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Report Places Blame On Lieutenant, Firefighters For Death Of D.C. Man

Medric Mills died across the street from a D.C. fire station, and was not helped by any of the firefighters there.
Chris Chester/WAMU
Medric Mills died across the street from a D.C. fire station, and was not helped by any of the firefighters there.

A report on the death of a man who died across the street from a D.C. fire station in late January finds that a lieutenant and four firefighters failed to respond to calls for help from the man's daughter and passers-by.

According to the report, a probationary firefighter called for help from the lieutenant after he was told that Medric Mills had collapsed along a sidewalk on Rhode Island Avenue on the afternoon of January 25. The lieutenant never responded.

A firefighter in the station who eventually found the lieutenant was asked to determine where exactly Mills had collapsed, but he did not come back to the lieutenant with the information.

No ambulance or fire truck was ever deployed from the station, and no log was made of the request for help. The lieutenant did not mention the incident to their superior.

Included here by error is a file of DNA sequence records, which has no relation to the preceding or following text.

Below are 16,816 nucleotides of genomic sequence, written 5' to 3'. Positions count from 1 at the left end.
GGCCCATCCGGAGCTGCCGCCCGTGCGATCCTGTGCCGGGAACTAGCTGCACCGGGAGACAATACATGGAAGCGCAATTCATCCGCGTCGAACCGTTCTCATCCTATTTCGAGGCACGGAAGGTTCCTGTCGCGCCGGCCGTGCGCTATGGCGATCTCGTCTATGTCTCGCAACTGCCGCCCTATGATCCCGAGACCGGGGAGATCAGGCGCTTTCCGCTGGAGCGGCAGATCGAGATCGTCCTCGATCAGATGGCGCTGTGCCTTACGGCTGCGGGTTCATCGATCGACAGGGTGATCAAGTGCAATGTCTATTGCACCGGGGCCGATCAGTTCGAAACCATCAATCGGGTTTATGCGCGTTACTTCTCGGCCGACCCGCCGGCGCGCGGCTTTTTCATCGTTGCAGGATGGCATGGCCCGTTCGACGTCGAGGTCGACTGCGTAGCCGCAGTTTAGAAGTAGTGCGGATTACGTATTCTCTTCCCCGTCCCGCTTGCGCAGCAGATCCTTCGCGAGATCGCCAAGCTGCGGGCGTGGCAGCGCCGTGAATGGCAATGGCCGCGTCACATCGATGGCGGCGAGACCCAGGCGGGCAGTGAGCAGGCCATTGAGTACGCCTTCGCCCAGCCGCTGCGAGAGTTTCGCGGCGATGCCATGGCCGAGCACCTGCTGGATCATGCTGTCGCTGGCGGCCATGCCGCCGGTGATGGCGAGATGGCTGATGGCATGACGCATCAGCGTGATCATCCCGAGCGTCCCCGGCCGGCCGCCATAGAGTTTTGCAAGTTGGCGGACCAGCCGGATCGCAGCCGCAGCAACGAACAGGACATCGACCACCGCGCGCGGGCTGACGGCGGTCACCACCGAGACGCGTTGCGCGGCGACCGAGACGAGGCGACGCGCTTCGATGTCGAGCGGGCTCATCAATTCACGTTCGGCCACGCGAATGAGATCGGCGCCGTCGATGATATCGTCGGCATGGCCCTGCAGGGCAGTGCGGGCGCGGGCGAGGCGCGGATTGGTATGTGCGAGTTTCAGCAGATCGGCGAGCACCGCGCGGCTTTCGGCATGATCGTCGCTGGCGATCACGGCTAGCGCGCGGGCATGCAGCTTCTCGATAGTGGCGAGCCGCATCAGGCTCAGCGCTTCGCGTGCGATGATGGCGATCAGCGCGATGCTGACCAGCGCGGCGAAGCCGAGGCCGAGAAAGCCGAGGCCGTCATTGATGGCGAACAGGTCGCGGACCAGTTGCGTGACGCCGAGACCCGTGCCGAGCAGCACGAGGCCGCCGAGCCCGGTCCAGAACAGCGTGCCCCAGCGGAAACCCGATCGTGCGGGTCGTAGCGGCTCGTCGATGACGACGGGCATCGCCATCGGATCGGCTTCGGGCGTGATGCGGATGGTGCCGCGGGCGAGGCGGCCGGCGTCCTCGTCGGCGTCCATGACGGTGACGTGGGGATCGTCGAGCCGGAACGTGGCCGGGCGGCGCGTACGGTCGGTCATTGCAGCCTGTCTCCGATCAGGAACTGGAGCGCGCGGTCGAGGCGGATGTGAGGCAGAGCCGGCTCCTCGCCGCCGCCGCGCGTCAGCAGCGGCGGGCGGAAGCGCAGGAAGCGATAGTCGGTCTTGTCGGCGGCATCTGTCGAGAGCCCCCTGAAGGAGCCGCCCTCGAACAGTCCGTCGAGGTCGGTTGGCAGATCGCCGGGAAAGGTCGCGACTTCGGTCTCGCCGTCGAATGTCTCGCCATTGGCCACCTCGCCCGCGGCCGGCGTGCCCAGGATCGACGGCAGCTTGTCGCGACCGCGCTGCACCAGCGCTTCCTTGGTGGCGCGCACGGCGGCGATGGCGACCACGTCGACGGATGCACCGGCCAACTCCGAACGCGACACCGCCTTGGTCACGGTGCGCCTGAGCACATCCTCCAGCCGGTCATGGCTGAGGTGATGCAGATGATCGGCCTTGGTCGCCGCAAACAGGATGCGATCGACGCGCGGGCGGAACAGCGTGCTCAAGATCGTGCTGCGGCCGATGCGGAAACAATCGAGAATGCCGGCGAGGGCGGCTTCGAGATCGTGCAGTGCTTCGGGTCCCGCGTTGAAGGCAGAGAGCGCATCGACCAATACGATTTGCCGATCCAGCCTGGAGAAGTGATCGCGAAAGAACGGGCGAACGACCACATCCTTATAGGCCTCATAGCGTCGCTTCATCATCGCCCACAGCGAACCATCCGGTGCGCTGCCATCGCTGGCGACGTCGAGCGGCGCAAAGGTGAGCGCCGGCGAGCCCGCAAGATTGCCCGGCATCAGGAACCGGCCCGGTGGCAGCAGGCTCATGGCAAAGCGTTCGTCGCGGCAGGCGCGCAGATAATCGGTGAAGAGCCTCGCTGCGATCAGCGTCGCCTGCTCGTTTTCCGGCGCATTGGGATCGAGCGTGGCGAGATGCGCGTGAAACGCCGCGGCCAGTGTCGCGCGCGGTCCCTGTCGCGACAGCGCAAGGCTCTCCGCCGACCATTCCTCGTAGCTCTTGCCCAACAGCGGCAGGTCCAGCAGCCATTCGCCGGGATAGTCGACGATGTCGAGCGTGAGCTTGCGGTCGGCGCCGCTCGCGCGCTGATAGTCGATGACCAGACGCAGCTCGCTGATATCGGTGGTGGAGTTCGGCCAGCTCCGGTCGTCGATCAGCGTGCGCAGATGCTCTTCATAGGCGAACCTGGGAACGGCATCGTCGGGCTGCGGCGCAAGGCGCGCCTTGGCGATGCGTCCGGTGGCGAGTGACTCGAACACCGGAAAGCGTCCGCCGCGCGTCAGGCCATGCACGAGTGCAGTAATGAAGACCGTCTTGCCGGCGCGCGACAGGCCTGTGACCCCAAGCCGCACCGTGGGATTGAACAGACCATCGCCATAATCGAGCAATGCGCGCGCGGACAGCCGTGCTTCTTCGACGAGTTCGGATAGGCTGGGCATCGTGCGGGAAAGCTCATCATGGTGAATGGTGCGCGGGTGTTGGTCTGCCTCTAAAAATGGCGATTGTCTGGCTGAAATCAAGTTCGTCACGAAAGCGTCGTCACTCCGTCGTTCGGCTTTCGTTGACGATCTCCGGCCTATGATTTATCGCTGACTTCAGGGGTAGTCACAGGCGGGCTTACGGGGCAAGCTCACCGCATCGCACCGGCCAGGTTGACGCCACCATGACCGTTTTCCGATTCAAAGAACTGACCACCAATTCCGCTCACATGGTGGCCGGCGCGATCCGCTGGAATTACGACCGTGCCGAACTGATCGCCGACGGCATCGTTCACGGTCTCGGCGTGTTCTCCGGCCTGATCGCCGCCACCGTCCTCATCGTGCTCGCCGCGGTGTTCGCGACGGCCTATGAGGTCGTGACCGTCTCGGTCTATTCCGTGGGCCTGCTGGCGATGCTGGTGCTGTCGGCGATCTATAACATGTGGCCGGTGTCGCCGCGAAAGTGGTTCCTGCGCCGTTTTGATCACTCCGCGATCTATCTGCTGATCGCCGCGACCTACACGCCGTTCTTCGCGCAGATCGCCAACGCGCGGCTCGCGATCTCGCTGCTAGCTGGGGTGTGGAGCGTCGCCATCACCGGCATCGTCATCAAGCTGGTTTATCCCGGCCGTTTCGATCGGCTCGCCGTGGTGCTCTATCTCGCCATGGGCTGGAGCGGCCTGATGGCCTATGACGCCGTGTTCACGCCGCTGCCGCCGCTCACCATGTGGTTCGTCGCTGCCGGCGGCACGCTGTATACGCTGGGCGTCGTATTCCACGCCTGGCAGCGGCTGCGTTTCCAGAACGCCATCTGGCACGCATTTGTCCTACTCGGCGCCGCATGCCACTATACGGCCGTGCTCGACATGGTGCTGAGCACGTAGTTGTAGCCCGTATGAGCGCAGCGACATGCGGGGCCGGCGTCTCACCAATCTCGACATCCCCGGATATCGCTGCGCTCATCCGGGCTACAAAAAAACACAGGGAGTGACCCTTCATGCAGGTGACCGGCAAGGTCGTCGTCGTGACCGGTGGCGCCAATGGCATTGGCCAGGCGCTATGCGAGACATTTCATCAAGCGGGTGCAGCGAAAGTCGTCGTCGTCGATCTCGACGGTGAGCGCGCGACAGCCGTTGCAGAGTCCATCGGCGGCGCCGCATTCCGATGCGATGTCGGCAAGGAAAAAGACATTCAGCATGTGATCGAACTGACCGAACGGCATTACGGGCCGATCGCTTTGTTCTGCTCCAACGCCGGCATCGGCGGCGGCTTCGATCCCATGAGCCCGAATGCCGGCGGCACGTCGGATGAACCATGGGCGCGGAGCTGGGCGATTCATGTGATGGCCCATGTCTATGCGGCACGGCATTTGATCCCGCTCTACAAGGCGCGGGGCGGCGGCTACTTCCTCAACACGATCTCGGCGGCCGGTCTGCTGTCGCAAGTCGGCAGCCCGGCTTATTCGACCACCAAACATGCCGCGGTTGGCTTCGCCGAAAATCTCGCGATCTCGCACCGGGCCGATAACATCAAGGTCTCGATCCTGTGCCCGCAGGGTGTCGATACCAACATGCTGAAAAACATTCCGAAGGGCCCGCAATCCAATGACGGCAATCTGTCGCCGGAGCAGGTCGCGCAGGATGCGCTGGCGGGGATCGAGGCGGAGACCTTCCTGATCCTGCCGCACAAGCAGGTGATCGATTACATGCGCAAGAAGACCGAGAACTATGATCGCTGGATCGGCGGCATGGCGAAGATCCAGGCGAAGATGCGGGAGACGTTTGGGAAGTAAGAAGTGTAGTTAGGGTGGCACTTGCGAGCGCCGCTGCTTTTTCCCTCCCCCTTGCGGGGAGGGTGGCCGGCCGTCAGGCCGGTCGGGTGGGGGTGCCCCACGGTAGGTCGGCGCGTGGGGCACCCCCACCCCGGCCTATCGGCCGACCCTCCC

An ambulance that was flagged down by a D.C. police officer eventually reached Mills 11 minutes after he had collapsed. He subsequently died at the Washington Hospital Center.

"All five employees were aware of a medical issue in which assistance was requested; however, none took any action to provide assistance," says the report, which was conducted by the Deputy Mayor for Public Safety and Justice Paul Quander.

The report says that a 911 dispatcher incorrectly inputted the address as being in Northwest instead of Northeast, delaying an ambulance's arrival from another station.

One of the firefighters at fault has been charged and is scheduled to appear before a trial board in March, while four 911 dispatchers have been recommended for disciplinary action. Charges against the three other firefighters are pending, and the lieutenant has filed retirement papers.

The report says that D.C. Fire and Emergency Medical Services will review dispatch protocols and technology, as well as issue a memorandum to firefighters stating that they should respond to residents in need whether or not they have been dispatched.

The D.C. Council will hold a hearing on the incident on Monday.

Final Rhode Island Report


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